These executive professors sometimes take students and faculty to their corporate headquarters to show them corporate governance in action—and that’s not the only time advisory board members invite people from the university community into their offices. Board meetings are rotated among facilities; about half of them are hosted by one of the board members, who jump at the chance to showcase their companies. Because I encourage faculty and students to participate in board meetings, these off-site meetings strengthen the bond between the university and the community even more.

I don’t just want time and expertise from our advisory members—I ask them for a $1,000 donation as well, though I waive that if the board member is from a nonprofit organization or already supporting the university financially. What I have found, however, is that many board members will give more than the minimum, particularly if their work from the school has exposed them to some project or initiative that sparks their enthusiasm.

The synergy between the school and the business community has benefited everyone. For instance, some board members are working with our faculty on category marketing and data visualization. An even more striking example is the relationship we’ve developed with a local investment firm. Executives there had said they wouldn’t hire our graduates if they didn’t already have several years of experience with fixed income and bonds. When we asked how they could help the students acquire such experience, the executives joined our finance department’s advisory board and worked with faculty to design a bonds class.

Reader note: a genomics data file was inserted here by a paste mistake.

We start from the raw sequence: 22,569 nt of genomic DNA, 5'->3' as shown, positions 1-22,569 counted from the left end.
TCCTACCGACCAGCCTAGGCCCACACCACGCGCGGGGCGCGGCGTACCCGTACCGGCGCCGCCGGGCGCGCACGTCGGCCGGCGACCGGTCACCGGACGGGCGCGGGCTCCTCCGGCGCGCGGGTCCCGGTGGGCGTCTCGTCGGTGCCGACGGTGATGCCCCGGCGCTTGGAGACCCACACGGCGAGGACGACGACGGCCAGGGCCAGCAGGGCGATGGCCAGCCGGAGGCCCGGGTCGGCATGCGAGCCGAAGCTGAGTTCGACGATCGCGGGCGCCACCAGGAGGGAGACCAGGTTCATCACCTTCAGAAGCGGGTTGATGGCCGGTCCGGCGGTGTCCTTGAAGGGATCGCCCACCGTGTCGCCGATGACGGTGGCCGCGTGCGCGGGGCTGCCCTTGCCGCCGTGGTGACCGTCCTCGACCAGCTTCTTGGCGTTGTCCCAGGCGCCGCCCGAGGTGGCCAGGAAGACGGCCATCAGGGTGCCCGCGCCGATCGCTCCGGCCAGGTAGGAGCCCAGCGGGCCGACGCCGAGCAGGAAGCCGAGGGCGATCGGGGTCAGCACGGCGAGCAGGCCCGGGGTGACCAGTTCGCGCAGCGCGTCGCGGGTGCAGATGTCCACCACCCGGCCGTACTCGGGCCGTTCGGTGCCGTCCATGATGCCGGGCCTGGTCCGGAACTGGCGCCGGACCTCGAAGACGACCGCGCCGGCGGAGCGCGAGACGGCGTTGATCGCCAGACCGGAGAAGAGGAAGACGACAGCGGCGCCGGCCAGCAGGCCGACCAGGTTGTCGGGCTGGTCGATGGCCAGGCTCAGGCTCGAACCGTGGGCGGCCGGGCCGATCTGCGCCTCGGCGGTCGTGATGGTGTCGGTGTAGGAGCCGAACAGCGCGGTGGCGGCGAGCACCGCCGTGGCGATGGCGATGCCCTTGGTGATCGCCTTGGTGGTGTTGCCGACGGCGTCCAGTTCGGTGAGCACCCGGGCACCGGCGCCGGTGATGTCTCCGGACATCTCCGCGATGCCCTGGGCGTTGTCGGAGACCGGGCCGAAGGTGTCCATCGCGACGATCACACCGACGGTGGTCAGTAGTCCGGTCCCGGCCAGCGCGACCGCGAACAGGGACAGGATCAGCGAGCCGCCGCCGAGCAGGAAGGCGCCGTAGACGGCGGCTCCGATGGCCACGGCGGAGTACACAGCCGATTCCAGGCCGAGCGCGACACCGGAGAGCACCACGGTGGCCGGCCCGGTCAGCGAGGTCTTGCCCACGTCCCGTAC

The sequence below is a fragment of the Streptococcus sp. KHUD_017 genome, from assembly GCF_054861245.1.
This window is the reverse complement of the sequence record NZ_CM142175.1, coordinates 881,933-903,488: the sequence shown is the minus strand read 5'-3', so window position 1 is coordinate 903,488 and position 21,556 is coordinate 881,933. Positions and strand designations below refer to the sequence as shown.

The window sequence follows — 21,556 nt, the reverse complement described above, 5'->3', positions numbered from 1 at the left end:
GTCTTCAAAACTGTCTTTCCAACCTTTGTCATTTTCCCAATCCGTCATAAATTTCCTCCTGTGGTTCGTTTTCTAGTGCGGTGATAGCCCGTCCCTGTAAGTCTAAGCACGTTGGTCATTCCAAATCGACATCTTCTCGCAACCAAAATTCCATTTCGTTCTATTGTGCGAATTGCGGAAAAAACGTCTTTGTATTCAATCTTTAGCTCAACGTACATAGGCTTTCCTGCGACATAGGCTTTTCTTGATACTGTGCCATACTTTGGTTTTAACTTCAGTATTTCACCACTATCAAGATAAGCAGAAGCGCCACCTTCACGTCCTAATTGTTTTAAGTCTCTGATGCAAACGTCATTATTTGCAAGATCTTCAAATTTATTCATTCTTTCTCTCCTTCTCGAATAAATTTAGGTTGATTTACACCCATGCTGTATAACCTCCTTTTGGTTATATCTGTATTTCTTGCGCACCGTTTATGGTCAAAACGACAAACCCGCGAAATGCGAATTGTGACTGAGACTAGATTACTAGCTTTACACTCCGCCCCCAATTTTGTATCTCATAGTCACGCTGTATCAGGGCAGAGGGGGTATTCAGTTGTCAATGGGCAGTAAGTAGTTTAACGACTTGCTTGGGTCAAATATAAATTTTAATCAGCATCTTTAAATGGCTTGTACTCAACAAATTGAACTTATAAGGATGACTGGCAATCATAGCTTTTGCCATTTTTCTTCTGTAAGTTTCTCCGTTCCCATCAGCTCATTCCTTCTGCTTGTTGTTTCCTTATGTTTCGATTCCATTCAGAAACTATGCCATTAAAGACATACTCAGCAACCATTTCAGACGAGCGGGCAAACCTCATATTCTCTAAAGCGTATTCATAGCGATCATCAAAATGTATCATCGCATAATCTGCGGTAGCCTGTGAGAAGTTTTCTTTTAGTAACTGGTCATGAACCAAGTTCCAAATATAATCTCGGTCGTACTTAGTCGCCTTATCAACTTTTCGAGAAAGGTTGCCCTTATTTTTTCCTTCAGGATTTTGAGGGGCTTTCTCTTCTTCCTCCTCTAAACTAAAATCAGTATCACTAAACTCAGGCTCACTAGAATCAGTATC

Those executives also worked with university trustees to set up a student-managed investment fund. I now have 12 students who manage an investment fund and 14 people who advise them! The students are getting a fantastic education from that one relationship we built with three or four business executives.

Above all, we want to keep all the cabinet members engaged. Members want to have an impact.

Making It Work

I believe any business school can profit from a committed, involved advisory board, particularly if it draws on the talents of alumni who want to support the school. I recommend keeping appointments to a renewable one-year term so that the relationship can be ended gracefully if it isn’t working out. 

I also strongly recommend creating an upbeat atmosphere at the meetings. I promise board members that if they’ll bring a positive attitude, we won’t come to the meetings to complain. If we tell them about our successes, they will help us succeed even more. If we start complaining about lack of resources and other administrative problems, they won’t show up any more.

My strategy is very simple. For every corporation in our market, I want layers and layers of people to be involved with our faculty and students in ongoing programs and relationships. When we create those relationships, all kinds of magic happen.

Ali Malekzadeh is dean and professor of management at Xavier University’s Williams College of Business in Cincinnati, Ohio.

International Advice

by William Kooser